Is Giants' secondary improved?

New York needs to have injury luck and more production from D-line

Originally Published: August 6, 2013
By Gary Horton | ESPN Insider

Prince AmukamaraAP Photo/Evan PinkusThe New York Giants need cornerback Prince Amukamara to stay healthy this season.

The New York Giants' secondary took a step back in 2012 for a variety of reasons. A combination of inconsistent play, too many injuries, mental mistakes and -- perhaps worst of all -- a usually terrific pass rush that disappeared, forced the back end of this defense to hold up in coverage for too long. The Giants were near the bottom of the league in most pass defense categories and gave up an alarming number of big plays; by the end of the season they played with little confidence.

This offseason, the Giants lost a key veteran in free agency -- safety Kenny Phillips -- and did very little to add to this group. However, after watching a lot of film on this defense in the past week, the back end of this defense could be improved this season if a couple things go right for New York.

Let's examine why the secondary could be improved for the Giants:

The scheme

It seems like this 4-3 defense has simplified its schemes under defensive coordinator Perry Fewell, and they will be very assignment-oriented. They prefer not to blitz a lot, with a real rush-four, drop-seven approach, and while they will play some combo coverages, they try to not put their defensive backs on an island in a lot of man coverages. We will see Cover 2 and Cover 3 looks, and the Giants really like to roll out their 4-2-5 "big nickel" package, which features three safeties. This look -- which takes a linebacker off the field and replaces him with a safety -- helps them athletically and in coverage, but could hurt their physicality versus the run.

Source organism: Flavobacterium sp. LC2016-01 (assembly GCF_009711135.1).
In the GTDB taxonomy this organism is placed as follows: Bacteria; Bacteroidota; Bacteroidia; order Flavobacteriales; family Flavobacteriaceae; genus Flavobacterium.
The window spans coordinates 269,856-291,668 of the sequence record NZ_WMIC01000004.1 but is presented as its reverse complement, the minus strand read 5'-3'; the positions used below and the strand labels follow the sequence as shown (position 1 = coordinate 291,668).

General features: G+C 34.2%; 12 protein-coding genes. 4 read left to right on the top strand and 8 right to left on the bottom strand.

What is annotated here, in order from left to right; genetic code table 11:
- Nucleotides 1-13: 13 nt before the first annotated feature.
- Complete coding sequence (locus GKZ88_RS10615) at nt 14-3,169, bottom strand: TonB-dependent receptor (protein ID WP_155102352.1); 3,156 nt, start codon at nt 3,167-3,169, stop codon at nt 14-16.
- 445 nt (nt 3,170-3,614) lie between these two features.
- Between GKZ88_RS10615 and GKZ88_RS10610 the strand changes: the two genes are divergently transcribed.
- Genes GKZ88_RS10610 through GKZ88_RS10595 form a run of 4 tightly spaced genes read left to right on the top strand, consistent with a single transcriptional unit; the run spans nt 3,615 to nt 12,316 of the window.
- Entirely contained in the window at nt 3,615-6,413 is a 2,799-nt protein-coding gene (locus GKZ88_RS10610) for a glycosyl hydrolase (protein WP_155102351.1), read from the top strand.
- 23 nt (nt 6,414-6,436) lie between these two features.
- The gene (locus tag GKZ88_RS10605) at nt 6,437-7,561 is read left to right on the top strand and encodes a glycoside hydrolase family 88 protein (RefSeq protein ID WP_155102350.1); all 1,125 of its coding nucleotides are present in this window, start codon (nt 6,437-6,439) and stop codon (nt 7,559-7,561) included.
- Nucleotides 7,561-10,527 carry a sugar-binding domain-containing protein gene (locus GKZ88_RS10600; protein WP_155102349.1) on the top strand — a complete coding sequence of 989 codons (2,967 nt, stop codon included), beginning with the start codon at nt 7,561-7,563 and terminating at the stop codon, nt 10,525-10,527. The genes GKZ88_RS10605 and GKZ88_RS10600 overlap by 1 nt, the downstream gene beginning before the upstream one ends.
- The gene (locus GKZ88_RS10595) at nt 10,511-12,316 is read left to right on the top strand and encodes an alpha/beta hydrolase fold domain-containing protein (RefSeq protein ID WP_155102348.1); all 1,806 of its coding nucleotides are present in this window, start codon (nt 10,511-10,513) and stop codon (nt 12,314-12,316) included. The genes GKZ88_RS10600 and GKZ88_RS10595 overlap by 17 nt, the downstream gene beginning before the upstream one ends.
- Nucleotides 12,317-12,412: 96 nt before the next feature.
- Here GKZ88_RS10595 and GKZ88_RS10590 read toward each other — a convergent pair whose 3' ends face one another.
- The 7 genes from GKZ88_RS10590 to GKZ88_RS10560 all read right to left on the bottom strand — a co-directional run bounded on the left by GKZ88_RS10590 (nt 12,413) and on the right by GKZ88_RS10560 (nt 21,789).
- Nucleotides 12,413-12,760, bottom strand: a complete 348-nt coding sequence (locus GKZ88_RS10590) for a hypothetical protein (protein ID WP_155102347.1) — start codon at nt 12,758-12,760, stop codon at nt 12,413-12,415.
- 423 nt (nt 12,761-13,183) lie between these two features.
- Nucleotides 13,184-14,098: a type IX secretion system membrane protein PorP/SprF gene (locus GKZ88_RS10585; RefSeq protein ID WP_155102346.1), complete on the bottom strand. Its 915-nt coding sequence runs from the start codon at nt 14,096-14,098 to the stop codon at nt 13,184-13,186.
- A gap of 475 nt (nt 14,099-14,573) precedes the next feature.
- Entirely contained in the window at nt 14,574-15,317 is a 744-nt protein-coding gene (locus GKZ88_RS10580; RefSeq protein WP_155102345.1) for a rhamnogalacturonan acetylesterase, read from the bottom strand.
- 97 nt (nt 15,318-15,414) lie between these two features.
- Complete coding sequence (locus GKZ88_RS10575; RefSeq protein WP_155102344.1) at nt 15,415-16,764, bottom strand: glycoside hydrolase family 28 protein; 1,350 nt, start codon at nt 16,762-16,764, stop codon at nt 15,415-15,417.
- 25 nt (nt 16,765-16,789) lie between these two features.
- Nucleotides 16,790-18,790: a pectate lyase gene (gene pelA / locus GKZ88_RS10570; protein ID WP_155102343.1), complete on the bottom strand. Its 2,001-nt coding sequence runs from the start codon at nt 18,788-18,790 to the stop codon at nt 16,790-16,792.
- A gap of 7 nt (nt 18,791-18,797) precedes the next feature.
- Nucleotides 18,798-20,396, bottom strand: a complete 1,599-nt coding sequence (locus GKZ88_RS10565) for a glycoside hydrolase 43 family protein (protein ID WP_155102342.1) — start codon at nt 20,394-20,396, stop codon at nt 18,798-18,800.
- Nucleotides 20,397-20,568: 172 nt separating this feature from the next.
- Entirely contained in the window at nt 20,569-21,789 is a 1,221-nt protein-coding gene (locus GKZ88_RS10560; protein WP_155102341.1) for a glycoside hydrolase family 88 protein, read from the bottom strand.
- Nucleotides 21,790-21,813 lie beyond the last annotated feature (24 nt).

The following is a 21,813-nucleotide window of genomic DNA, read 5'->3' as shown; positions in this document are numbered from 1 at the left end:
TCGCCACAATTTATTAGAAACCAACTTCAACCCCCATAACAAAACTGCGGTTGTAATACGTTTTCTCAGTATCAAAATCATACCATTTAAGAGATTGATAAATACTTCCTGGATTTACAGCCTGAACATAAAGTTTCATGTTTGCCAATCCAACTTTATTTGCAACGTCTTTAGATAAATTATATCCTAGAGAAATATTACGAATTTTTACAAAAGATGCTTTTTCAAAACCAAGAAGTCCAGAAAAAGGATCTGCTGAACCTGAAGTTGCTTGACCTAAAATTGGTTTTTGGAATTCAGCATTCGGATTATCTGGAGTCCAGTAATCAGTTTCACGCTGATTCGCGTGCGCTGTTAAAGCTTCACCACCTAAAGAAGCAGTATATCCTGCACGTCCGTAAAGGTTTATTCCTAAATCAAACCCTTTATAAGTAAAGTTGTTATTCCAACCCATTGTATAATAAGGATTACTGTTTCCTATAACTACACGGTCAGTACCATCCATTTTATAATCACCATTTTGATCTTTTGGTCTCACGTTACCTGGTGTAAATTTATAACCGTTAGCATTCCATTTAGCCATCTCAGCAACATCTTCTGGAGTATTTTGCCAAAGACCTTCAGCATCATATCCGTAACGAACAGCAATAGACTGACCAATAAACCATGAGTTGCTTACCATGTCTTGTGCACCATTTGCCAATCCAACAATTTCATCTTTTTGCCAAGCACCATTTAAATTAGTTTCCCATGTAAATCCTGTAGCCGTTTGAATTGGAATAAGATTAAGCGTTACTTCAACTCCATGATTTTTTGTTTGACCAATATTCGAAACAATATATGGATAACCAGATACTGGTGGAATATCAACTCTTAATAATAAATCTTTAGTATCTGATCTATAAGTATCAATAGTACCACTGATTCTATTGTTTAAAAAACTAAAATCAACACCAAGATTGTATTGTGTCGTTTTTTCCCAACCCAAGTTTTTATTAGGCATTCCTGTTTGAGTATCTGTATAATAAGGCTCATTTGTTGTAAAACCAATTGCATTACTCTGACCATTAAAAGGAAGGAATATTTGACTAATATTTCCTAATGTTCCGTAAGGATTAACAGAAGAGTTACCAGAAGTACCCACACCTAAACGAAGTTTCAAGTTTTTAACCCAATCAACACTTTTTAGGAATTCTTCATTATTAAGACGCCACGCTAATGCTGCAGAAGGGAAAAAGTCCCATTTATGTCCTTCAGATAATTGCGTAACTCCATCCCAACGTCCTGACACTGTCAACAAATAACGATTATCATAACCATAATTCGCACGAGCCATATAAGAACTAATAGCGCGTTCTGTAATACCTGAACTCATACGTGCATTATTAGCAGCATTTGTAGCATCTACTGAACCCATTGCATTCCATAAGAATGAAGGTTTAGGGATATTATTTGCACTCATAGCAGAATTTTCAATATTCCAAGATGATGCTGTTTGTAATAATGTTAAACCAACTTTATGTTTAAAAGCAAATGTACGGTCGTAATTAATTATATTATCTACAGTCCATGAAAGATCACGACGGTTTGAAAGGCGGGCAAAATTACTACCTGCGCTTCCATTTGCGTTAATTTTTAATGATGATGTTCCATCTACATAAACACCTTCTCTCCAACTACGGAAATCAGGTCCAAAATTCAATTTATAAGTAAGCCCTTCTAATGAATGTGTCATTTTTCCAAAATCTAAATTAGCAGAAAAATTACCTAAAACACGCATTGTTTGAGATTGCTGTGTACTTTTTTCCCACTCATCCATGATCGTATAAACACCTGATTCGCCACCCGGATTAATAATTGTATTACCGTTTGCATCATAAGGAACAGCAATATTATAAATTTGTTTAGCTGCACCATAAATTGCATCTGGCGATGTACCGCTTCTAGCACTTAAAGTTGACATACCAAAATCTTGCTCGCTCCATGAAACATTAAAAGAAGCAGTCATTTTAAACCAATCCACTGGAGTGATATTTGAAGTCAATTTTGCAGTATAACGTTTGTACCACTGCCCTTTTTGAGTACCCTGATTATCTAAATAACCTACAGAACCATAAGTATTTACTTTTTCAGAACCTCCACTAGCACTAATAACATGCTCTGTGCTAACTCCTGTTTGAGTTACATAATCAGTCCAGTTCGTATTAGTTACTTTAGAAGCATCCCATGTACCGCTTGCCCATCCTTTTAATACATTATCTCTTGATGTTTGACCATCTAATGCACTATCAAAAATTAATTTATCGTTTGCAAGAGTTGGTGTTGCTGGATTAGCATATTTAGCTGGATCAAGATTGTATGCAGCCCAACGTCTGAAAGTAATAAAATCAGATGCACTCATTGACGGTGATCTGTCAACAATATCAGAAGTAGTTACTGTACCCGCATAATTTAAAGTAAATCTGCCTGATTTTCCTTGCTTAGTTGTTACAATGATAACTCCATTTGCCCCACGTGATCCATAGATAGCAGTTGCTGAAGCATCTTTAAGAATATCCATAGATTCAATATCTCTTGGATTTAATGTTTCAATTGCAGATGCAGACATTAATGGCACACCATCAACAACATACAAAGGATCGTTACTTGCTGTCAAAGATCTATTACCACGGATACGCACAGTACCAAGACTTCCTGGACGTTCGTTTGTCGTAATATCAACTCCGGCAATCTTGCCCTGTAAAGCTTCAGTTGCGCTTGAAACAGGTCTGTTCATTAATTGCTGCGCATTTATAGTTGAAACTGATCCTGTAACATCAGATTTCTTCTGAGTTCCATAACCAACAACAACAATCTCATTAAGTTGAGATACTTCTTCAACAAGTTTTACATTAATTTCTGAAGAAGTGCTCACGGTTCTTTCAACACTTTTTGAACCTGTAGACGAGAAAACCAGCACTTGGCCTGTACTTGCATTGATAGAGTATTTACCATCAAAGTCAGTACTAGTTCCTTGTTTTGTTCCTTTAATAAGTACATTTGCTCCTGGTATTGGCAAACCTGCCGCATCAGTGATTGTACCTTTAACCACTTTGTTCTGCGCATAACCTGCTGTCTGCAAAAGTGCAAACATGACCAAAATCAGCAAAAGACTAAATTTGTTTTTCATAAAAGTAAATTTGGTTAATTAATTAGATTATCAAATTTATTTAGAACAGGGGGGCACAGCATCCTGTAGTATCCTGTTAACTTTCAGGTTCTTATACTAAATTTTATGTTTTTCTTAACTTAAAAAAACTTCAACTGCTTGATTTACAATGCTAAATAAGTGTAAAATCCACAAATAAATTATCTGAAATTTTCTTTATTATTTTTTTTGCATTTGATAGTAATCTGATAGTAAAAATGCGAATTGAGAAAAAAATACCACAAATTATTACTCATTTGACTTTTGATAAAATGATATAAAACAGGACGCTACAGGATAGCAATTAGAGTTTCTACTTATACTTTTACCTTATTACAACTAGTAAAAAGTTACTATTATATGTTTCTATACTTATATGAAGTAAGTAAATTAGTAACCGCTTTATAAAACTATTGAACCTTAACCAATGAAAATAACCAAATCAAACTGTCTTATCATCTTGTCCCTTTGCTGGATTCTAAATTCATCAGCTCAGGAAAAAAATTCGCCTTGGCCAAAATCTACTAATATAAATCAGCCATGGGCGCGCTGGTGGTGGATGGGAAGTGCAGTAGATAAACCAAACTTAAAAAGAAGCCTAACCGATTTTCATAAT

If the Giants don't improve significantly from their lowly 33 sacks a year ago, it could force them to blitz more in order to apply pressure -- and that is not a good thing for this unit.

Gary Horton spent 10 years in the NFL as a scout and another 10 years at the college level as an assistant coach and recruiter. He is the founder and most seasoned member of the Scouts Inc. staff, and his extensive experience at all levels of football make him an excellent talent evaluator.